Gregory Bayor, director of Baltimore’s Recreation and Parks department, insisted they were all on the same page, but the audience was having none of it.
Before a crowd of about 130 people at the Chick Webb Recreation Center last night, one after another speaker rejected Bayor’s claim that consolidating the city’s rec centers would improve after-school opportunities for children.
Instead, the speakers zeroed in on the effort to transfer many centers to private and nonprofit groups – and shut down some of the centers – which they said would only cause more children to turn to the streets and gang culture.
“As bad as they are, the rec centers save children’s lives,” Leon Purnell, executive director of The Men’s Center, said. “As bad as they are, they keep kids out of jail.”
The session was the first of several meetings designed to drum up support for Mayor Stephanie Rawlings-Blake’s plan to “transition” about 20 facilities to third parties. The hearing was called in part because of the disappointing response by private vendors to an RFP (Request for Proposals) to operate the centers.
The city is about to issue a second RFP for privatization, which Purnell called “a slap in the face” of the community.
“How Can We Stop This?”
Bayor and Recreation Bureau Chief Bill Tyler were flanked by artists’ renderings of modern rec centers that would partly come, they said, from spinning off obsolete or poorly attended centers.
At one point, Tyler was telling the audience that adjustments would have to be made in order “to make strides to the future,” when Genny Dill, president of the Roosevelt Rec Council in Hampden, cut short his talk with a blunt question.
“How can we stop this?” she said, to loud applause.
“I can’t give you an answer,” Tyler replied.
Gary W. Stanford Jr., a volunteer basketball coach at the Fred B. Leidig center in West Baltimore, said he started a petition drive to oppose any “private takeovers.” He said the Leidig center is a godsend to four communities – Beechfield, Tremont, Yale Heights and Irvington – and even attracts kids from Catonsville in Baltimore County.
Changing the center’s successful operation – “we generate an income of approximately $3,000 a month and help about three-four different recreation centers with money and equipment” – would disrupt a program that has enrolled 4,400 children since 2003.
In an emotional speech, Stanford accused Bayor and Tyler of just following orders. “Rawlings-Blake should have been here tonight,” he said. “If she can raise millions of dollars for her own campaign [for re-election], she should be able to raise a lot less for children in this city.”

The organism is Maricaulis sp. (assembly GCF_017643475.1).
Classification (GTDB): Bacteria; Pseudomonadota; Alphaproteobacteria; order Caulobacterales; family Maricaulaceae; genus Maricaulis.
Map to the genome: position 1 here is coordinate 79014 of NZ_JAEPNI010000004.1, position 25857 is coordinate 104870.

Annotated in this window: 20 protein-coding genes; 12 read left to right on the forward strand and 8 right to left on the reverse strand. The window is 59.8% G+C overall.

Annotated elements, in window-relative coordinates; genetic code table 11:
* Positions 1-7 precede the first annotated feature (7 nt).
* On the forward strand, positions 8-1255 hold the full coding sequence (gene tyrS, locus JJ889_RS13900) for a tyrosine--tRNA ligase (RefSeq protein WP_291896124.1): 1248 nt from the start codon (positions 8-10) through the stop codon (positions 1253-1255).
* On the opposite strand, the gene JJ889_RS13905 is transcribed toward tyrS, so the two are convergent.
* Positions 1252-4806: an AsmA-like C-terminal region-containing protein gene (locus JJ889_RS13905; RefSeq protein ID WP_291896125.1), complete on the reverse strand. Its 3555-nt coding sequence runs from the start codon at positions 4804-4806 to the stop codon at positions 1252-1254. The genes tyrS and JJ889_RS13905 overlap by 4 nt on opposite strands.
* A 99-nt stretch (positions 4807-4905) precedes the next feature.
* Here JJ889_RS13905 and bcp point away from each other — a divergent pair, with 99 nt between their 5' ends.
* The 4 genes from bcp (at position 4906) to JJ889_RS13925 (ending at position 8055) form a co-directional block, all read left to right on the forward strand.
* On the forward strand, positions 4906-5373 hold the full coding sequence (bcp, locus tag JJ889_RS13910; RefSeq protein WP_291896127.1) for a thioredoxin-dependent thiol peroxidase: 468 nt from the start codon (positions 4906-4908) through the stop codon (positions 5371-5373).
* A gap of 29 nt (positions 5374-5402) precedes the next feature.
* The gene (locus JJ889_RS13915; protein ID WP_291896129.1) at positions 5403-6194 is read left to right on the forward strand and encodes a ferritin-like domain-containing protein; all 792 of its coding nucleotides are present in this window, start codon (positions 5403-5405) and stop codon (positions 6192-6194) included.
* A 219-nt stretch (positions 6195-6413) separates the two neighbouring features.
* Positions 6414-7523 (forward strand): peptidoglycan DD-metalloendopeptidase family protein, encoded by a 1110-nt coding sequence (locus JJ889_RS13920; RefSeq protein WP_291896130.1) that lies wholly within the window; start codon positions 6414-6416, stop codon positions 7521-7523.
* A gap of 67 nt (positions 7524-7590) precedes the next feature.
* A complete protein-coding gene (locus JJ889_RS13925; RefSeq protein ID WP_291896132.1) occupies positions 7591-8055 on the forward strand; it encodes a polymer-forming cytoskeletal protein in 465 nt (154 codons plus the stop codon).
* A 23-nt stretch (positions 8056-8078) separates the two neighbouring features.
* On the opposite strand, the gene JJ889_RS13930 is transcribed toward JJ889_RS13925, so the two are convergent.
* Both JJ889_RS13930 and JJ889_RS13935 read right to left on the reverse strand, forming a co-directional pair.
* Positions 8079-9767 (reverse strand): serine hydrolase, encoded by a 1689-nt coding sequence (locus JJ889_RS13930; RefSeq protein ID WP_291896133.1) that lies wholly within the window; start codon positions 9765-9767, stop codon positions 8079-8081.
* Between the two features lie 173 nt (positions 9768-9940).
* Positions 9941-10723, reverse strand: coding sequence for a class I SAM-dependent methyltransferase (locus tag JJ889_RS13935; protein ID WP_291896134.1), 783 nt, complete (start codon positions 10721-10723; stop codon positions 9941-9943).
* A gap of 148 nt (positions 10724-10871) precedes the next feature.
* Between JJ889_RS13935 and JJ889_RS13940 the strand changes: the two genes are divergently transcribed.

Following his fiery language, Dawn Hampton explained how the Leidig rec center has helped her two children, now ages 13 and 15.
“I enrolled my son in what was and still is his dream, basketball. In the last five years, he has learned the game and won championship games. This has taught him how to pay as a team, how to work with others… My daughter is on the track team and has won many medals for her team.”
She added, in a carefully typed statement she gave to The Brew: “In this day and age where crime and gangs are taking over neighborhoods, it is not a wise decision, for any reason, to take away something that has been positive and beneficial to so many.”
The city budget office said there is a $300,000 shortfall – part of a $1.5 million cut in this year’s Rec and Parks budget – that would force the closure of some rec centers after Dec. 31.
Tyler has vowed to keep all 55 rec centers open while the RFP process is ongoing, but cautioned that the bottom line was that the current set-up cannot continue.
“Do the math,” he said several times.
Susan Saudek responded, “People do not buy the argument that the city doesn’t have the money.”
Saudek, who volunteers at the Crispus Attucks Rec Center in Madison Park, continued, “The city gives these huge tax breaks to developers through something called PILOTs [Payments in Lieu of Taxes]. That could go to rec centers. I’d like you to take that message to the mayor.”
“Are you Willing to Work with People?”
A number of speakers said they were intimidated by the 60-page RFP document, and asked the Rec officials for help in navigating through its stipulations and requirements.
“Are you willing to work with people who have a passion to help their community instead of shooting us down?” asked Adrian Mitchell, who operates a nonprofit group in Edmondson Village.
The officials said they were committed to engaging the community. Shawn Burnett, a clothes designer and artist, approached Joseph Mazza, city purchasing chief who attended the meeting, to discuss how to respond to the RFP.
A final speaker, Freddie Watkins, recalled playing as a child at Chick Webb, a mainstay in East Baltimore and one of the city’s oldest rec centers (opened in 1949).
“We got a lot of angry people in this room,” he said, looking around, “and I think it’s because we’re really losing a generation.
“I’ve been around a lot of killings. I’ve been to jail. Now I’m a concerned father. I got a son. I’m worried – if they close this center, or other centers, he and his friends [will] have nowhere to play free of drugs and violence.”